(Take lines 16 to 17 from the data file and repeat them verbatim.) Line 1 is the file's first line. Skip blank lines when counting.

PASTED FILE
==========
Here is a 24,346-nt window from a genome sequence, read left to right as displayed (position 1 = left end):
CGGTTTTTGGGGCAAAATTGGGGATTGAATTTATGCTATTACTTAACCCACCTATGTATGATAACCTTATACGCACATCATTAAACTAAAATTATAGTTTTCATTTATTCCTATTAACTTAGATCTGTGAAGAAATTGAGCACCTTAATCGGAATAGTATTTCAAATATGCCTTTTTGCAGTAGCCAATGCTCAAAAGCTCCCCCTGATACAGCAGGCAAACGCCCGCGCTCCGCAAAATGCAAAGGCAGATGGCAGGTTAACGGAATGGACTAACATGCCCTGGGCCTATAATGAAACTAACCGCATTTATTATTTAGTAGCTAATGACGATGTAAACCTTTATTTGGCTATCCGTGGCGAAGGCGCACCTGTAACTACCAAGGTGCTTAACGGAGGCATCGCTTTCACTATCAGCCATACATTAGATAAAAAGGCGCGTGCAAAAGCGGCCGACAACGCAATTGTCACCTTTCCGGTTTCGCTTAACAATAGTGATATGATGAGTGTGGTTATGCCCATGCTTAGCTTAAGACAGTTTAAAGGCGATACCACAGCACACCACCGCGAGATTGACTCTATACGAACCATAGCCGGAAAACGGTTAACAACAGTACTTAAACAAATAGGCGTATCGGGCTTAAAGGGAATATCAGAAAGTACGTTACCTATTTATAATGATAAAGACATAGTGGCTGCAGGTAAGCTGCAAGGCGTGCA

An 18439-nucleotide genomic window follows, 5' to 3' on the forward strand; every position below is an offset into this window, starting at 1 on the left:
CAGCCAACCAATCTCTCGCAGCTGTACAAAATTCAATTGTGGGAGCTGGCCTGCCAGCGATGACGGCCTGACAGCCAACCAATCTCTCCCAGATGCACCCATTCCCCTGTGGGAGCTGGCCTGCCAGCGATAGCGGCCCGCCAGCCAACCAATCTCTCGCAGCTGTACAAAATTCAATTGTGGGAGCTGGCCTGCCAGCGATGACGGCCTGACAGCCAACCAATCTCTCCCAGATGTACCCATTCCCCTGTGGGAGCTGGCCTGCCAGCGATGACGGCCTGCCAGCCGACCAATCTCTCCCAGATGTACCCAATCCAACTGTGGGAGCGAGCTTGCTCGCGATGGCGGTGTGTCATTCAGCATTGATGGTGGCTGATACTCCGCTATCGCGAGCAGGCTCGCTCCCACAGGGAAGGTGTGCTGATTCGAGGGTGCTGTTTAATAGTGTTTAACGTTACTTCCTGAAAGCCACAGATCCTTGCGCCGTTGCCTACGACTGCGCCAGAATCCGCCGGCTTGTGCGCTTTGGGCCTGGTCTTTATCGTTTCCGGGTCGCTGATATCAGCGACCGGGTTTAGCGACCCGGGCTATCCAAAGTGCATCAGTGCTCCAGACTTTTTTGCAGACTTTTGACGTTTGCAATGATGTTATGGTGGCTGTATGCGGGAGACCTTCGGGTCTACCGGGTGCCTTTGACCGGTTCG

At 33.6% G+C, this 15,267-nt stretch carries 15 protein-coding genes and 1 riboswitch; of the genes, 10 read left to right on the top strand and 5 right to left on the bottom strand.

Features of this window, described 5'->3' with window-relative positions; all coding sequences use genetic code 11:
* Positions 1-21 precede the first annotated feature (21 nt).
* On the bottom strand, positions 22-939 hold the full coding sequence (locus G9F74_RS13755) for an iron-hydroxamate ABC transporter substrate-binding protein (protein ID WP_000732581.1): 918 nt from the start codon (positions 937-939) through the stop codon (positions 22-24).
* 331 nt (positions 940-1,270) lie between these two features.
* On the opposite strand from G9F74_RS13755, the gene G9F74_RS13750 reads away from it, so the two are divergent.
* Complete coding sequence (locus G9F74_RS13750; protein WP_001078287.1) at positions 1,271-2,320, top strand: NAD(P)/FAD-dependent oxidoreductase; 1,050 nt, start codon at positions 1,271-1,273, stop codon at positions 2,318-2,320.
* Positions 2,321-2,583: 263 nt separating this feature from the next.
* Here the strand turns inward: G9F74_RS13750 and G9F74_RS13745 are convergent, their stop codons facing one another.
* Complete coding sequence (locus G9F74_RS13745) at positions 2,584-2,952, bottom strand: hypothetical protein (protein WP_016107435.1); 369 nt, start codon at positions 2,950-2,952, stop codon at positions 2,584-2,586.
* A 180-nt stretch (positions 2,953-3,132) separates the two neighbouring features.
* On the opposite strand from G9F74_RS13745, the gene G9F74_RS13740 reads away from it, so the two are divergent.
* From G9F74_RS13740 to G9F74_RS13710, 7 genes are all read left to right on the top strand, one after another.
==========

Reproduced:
* On the opposite strand from G9F74_RS13745, the gene G9F74_RS13740 reads away from it, so the two are divergent.
* From G9F74_RS13740 to G9F74_RS13710, 7 genes are all read left to right on the top strand, one after another.